Skip to content Skip to navigation

Mechanical pressure can be used to resuscitate the beating “heart” of a polymer gel

Polymer gels undergoing a
self-oscillating chemical reaction have been previously shown to pulsate
autonomously while exhibiting periodic color changes. Van Vliet and Balazs have now demonstrated that a
non-oscillating, quiescent gel can be “resuscitated” by applying mechanical pressure to the
material. By varying the conditions of the reaction, the amplitude and
frequency of the mechanically resuscitated oscillations can be tuned. Further,
it was demonstrated that gel-to-gel communication occurs when the gels are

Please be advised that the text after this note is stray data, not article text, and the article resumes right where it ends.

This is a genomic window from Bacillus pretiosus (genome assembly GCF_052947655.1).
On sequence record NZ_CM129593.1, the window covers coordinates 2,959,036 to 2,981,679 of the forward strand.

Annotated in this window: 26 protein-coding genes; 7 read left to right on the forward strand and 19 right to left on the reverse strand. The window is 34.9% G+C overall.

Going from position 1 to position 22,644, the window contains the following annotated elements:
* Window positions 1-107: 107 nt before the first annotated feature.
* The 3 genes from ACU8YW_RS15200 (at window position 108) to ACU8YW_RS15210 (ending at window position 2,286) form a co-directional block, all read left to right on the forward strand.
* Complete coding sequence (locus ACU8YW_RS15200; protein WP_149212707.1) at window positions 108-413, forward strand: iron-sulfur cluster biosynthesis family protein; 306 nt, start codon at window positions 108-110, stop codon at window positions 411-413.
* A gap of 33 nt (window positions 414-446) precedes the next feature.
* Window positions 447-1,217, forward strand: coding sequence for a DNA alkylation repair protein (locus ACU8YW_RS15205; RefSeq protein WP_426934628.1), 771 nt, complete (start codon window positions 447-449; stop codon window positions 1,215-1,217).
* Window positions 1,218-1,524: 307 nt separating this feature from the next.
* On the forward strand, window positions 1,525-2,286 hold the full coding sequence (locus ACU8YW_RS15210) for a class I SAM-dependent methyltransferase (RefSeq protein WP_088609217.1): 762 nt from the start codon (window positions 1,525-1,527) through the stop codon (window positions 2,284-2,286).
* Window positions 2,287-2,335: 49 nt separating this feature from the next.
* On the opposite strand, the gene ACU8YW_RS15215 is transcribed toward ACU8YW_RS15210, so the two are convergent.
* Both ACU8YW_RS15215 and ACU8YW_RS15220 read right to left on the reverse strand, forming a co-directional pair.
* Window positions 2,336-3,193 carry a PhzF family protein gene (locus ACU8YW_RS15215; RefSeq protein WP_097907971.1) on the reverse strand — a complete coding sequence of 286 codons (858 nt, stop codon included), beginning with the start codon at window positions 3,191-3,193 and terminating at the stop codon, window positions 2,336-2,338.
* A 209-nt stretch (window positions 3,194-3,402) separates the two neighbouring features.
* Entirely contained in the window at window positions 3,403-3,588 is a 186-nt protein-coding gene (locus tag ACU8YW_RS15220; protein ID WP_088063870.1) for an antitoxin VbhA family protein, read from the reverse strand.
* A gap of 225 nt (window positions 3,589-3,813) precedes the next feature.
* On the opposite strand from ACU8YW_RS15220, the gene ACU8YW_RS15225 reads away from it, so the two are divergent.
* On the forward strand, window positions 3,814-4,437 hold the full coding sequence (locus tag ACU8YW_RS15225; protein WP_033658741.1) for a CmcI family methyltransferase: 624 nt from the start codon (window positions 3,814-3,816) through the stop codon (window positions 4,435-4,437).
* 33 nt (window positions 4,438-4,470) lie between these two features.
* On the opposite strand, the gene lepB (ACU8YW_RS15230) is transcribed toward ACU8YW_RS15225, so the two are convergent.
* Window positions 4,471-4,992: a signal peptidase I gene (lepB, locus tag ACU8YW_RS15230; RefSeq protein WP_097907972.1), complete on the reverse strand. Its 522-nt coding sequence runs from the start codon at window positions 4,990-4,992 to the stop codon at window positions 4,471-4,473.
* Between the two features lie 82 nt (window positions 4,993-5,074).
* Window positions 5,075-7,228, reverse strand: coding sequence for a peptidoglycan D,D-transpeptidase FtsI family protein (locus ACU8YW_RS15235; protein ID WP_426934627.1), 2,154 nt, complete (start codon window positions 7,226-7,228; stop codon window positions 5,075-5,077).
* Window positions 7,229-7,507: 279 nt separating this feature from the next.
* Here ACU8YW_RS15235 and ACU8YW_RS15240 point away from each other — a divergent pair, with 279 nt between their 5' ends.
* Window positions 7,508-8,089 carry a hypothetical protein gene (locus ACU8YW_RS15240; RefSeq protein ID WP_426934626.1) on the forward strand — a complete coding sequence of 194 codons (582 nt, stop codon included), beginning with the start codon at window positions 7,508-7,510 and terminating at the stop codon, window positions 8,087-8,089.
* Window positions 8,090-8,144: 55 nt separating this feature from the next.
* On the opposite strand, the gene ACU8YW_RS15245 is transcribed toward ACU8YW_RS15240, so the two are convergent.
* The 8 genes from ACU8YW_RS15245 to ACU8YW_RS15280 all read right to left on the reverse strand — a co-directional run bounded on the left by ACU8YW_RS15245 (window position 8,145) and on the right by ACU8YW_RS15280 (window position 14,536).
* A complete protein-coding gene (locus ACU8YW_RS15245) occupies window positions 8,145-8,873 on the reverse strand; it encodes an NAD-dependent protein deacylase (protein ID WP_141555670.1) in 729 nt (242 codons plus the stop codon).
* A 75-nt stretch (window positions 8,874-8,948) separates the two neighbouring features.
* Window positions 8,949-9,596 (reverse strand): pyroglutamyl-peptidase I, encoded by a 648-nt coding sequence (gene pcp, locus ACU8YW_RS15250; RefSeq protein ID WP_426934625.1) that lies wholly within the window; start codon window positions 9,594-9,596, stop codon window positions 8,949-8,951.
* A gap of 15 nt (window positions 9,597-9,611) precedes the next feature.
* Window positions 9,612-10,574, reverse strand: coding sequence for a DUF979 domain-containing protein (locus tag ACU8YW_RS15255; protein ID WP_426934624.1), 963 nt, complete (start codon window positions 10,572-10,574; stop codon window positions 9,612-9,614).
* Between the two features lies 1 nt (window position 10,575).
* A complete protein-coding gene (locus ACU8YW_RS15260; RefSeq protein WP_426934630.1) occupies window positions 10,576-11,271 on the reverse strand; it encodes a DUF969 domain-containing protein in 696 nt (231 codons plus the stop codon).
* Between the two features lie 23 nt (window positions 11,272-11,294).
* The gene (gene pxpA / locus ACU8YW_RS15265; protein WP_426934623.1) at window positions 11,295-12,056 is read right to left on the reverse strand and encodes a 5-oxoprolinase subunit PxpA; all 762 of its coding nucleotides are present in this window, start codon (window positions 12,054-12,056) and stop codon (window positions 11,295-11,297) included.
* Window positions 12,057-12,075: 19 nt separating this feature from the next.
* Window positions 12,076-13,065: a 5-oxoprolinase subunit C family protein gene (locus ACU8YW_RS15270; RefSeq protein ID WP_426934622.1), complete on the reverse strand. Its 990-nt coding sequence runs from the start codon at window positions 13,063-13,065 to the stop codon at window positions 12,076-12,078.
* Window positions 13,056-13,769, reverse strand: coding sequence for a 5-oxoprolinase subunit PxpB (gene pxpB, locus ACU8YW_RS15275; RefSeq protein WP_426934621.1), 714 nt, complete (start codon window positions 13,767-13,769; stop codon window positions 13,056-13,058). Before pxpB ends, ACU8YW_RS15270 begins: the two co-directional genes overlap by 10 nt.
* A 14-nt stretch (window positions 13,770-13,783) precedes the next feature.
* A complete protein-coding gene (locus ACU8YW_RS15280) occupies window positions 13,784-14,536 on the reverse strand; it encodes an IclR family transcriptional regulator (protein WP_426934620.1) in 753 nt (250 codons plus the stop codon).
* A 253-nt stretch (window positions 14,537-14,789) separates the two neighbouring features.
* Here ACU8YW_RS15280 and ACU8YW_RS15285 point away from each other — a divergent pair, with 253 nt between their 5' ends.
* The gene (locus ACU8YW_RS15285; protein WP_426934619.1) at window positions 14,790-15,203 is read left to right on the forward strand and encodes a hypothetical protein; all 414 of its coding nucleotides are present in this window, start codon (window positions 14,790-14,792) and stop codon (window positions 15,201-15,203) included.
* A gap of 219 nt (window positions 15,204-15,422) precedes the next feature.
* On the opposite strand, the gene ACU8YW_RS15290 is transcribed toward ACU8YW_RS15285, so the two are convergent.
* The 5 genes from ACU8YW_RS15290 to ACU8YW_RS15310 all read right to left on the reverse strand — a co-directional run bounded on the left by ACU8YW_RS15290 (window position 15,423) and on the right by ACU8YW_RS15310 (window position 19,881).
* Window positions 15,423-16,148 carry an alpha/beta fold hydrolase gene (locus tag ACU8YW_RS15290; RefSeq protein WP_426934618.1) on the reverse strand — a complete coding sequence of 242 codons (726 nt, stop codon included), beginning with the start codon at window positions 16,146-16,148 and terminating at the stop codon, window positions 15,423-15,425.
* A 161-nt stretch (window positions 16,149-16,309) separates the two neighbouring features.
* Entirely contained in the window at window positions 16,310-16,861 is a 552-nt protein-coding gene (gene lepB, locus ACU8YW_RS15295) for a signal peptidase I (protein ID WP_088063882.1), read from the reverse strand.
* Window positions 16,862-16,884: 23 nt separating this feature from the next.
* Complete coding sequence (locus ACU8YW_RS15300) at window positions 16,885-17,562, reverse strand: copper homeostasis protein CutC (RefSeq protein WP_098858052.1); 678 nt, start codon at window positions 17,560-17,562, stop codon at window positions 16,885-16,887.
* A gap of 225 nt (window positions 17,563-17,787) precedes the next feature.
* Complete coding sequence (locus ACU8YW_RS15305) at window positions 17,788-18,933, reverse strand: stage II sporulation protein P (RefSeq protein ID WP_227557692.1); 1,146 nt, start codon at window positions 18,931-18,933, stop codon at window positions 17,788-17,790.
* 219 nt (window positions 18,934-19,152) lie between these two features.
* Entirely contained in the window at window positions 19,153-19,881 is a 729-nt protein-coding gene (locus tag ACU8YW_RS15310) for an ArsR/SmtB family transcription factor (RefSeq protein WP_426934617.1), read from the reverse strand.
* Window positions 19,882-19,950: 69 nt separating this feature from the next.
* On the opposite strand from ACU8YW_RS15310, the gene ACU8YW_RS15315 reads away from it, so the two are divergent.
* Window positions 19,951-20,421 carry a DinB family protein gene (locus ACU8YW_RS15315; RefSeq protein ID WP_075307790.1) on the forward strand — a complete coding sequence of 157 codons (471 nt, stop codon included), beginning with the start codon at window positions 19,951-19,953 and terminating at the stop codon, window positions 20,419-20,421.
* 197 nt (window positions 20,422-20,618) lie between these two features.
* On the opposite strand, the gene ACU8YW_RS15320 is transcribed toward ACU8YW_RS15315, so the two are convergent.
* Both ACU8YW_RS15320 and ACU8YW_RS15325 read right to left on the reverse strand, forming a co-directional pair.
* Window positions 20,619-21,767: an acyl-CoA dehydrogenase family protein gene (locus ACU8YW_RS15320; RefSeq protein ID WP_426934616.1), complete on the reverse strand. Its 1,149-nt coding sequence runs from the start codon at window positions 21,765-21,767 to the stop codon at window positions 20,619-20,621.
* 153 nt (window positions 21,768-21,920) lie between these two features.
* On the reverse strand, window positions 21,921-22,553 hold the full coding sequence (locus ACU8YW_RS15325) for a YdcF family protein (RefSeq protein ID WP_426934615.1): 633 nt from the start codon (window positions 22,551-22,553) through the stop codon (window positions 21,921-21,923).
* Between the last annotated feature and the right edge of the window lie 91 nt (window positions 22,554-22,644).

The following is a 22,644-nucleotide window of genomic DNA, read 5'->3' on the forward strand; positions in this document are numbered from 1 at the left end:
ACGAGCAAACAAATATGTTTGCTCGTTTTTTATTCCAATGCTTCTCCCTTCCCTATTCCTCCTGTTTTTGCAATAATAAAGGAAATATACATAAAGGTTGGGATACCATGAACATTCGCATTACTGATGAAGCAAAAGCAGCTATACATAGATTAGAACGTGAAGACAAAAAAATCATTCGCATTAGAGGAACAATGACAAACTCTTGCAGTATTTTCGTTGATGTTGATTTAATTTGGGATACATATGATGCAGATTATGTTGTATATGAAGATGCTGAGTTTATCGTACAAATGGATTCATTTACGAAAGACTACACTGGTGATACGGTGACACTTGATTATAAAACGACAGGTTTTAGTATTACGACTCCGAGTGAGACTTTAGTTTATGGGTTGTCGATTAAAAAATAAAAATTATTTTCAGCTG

spaced sufficiently close together. Such communication allows transmission of
chemical signals away from the site of mechanical deformation. Chemical
response to mechanical stimuli in these gels was predicted through simulations
by Balazs in 2007, and have now been
experimentally confirmed by Van Vliet.
Such behavior enables new applications that sense mechanical stimuli and
respond chemically. Reported in I.C. Chen et al., Advanced
Functional Materials (2012)


Schematic of a pressure sensor comprising two gels in which mechanical stress
is applied to the left gel (disc 1), causing signal transmission towards the
right gel (disc 2). Quantitiatve data show that disc 2 oscillates




work was supported primarily by the MRSEC Program of the National Science
Foundation under award number DMR-0819762.